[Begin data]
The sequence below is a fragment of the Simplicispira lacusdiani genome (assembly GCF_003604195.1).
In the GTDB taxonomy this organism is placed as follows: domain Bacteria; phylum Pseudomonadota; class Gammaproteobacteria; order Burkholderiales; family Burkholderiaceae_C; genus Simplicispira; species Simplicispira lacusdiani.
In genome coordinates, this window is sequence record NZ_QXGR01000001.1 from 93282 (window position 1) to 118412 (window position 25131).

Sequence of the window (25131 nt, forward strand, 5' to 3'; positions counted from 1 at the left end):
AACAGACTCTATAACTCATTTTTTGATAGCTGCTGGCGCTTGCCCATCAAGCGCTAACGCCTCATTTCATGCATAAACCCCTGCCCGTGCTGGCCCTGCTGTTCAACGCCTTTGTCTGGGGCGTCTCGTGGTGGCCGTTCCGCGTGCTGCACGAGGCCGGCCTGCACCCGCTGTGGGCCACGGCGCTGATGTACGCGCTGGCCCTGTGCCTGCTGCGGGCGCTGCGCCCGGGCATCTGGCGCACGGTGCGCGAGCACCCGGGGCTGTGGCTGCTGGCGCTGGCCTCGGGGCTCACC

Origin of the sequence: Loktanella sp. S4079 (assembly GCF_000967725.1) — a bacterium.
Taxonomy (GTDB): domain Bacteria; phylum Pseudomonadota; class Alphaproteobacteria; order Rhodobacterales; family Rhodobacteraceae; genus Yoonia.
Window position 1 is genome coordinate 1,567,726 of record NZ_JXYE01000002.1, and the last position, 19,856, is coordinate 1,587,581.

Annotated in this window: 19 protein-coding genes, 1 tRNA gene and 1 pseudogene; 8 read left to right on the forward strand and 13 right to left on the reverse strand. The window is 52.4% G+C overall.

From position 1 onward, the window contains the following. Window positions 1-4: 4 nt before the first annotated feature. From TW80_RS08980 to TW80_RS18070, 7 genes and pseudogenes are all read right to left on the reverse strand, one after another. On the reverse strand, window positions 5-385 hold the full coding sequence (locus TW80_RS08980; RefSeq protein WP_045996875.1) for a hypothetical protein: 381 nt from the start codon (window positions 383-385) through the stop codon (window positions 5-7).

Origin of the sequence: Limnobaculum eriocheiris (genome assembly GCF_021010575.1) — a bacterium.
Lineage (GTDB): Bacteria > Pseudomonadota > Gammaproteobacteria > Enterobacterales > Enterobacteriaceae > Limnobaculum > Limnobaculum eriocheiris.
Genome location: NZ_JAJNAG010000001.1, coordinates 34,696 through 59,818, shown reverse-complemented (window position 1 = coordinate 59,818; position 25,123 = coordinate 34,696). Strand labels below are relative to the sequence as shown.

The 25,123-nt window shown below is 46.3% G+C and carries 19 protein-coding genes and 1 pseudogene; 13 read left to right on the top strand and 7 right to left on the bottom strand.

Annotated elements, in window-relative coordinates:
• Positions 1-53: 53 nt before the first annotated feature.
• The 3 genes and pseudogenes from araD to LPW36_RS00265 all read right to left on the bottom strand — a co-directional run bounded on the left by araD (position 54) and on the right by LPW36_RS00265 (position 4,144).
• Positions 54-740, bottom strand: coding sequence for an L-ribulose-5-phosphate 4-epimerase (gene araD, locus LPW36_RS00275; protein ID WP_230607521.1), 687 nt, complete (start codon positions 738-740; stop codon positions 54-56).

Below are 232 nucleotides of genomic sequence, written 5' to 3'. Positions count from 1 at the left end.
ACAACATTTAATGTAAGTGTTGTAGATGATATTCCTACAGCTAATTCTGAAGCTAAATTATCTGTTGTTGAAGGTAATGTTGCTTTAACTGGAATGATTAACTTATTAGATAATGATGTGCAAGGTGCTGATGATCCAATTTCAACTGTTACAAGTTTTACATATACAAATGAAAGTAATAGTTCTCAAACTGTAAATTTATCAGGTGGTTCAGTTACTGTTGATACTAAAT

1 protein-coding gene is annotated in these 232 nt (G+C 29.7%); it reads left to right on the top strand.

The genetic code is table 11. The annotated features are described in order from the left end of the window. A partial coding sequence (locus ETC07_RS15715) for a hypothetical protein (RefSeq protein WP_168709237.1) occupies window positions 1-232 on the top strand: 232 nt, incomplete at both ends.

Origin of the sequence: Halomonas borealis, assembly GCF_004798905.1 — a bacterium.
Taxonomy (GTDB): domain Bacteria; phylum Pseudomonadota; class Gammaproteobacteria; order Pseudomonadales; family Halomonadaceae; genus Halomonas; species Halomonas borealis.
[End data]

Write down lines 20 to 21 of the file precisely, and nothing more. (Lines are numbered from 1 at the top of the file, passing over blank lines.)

ACAACATTTAATGTAAGTGTTGTAGATGATATTCCTACAGCTAATTCTGAAGCTAAATTATCTGTTGTTGAAGGTAATGTTGCTTTAACTGGAATGATTAACTTATTAGATAATGATGTGCAAGGTGCTGATGATCCAATTTCAACTGTTACAAGTTTTACATATACAAATGAAAGTAATAGTTCTCAAACTGTAAATTTATCAGGTGGTTCAGTTACTGTTGATACTAAAT

1 protein-coding gene is annotated in these 232 nt (G+C 29.7%); it reads left to right on the top strand.